In the Lab: Managing Airflow Management

While my space was a lab, it functioned mechanically like a data center, which was the point after all. It differed from a production data center in that we had a little more flexibility in being able to change from a raised floor to a slab floor and changing our cooling units from drawing return air from the room to being coupled to a suspended ceiling for a closed return air path. Since we were conducting experiments, it behooved us to be able to make quick changes to key variables such as load density, delivered temperature, degree and elements of containment, and character of load (e.g., ΔT). This capability meant we cheated with a few short cuts in some change-overs, but actual measured states were accurately representative of production data centers. With that, the biggest control difference in managing the mechanical plant without airflow management versus with airflow management is set point management. Without airflow management, data centers have historically managed set point similar to home and office comfort cooling – when the thermostat sees a temperature above the set point, the cooling system goes to work. With airflow management, our initial point of control is a supply set point. The other basic foundational element is that temperature and air volume are managed separately.1 Practically speaking then, we controlled airflow with pressure sensors and we controlled temperature with temperature sensors. While that may seem painfully obvious, there are millions of square feet of data center space in the world with only temperature controlling all aspects of the mechanical plant.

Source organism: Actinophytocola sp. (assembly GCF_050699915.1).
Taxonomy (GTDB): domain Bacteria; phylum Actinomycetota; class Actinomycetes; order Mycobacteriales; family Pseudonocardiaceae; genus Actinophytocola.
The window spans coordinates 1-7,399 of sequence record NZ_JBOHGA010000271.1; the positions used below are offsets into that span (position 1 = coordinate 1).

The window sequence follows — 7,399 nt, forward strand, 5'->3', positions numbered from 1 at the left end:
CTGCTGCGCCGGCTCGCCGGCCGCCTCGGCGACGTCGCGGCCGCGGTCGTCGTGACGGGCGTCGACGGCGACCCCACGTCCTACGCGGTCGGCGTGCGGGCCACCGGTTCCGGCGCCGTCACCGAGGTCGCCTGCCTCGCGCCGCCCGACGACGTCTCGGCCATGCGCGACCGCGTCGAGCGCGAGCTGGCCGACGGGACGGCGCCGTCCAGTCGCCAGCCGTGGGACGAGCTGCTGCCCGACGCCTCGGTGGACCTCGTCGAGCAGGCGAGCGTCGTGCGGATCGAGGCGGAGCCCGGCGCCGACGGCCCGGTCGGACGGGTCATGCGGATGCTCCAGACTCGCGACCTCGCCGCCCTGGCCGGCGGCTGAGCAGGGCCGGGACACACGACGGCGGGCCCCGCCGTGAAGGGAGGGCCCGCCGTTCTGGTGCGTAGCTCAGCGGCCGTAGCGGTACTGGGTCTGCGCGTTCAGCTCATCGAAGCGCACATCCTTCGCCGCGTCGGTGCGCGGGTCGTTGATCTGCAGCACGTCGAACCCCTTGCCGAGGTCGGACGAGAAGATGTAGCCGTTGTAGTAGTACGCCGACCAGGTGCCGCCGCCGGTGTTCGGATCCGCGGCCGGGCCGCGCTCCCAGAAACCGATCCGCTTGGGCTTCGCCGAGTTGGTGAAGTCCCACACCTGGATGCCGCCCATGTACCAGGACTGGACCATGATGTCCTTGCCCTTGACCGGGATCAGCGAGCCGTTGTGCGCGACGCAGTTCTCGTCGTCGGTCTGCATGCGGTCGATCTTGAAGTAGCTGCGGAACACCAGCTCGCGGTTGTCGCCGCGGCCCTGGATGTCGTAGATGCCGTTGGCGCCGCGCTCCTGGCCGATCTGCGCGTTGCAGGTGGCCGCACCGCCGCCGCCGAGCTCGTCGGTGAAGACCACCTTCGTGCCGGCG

Since we were a lab, data ruled and we therefore had a few more data acquisition points than we might normally expect in a production data center. For example, we gathered temperature readings from all the following sensors every ten seconds: